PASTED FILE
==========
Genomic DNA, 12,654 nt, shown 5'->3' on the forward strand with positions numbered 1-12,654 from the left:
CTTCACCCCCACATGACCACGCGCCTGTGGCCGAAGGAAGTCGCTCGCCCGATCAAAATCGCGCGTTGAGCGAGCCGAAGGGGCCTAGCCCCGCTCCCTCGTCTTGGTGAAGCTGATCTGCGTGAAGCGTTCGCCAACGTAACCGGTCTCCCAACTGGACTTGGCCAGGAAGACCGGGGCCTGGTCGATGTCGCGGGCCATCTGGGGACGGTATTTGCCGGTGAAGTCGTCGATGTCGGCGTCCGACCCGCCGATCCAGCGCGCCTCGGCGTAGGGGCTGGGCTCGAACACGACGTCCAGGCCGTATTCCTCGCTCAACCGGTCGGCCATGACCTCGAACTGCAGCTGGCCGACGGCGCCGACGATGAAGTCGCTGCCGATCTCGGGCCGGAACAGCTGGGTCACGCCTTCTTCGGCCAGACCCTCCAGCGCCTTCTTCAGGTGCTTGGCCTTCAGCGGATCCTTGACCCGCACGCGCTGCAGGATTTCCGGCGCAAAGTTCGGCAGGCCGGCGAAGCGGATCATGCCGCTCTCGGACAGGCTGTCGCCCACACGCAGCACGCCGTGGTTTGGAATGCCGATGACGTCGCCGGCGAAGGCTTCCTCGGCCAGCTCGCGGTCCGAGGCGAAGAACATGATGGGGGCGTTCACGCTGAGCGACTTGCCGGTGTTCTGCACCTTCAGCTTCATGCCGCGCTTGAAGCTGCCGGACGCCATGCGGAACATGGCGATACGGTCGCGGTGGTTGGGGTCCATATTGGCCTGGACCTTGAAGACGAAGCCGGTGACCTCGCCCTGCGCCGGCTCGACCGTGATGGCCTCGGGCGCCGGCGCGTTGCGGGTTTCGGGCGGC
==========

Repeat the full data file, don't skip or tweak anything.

Genomic DNA, 12,654 nt, shown 5'->3' on the forward strand with positions numbered 1-12,654 from the left:
CTTCACCCCCACATGACCACGCGCCTGTGGCCGAAGGAAGTCGCTCGCCCGATCAAAATCGCGCGTTGAGCGAGCCGAAGGGGCCTAGCCCCGCTCCCTCGTCTTGGTGAAGCTGATCTGCGTGAAGCGTTCGCCAACGTAACCGGTCTCCCAACTGGACTTGGCCAGGAAGACCGGGGCCTGGTCGATGTCGCGGGCCATCTGGGGACGGTATTTGCCGGTGAAGTCGTCGATGTCGGCGTCCGACCCGCCGATCCAGCGCGCCTCGGCGTAGGGGCTGGGCTCGAACACGACGTCCAGGCCGTATTCCTCGCTCAACCGGTCGGCCATGACCTCGAACTGCAGCTGGCCGACGGCGCCGACGATGAAGTCGCTGCCGATCTCGGGCCGGAACAGCTGGGTCACGCCTTCTTCGGCCAGACCCTCCAGCGCCTTCTTCAGGTGCTTGGCCTTCAGCGGATCCTTGACCCGCACGCGCTGCAGGATTTCCGGCGCAAAGTTCGGCAGGCCGGCGAAGCGGATCATGCCGCTCTCGGACAGGCTGTCGCCCACACGCAGCACGCCGTGGTTTGGAATGCCGATGACGTCGCCGGCGAAGGCTTCCTCGGCCAGCTCGCGGTCCGAGGCGAAGAACATGATGGGGGCGTTCACGCTGAGCGACTTGCCGGTGTTCTGCACCTTCAGCTTCATGCCGCGCTTGAAGCTGCCGGACGCCATGCGGAACATGGCGATACGGTCGCGGTGGTTGGGGTCCATATTGGCCTGGACCTTGAAGACGAAGCCGGTGACCTCGCCCTGCGCCGGCTCGACCGTGATGGCCTCGGGCGCCGGCGCGTTGCGGGTTTCGGGCGGC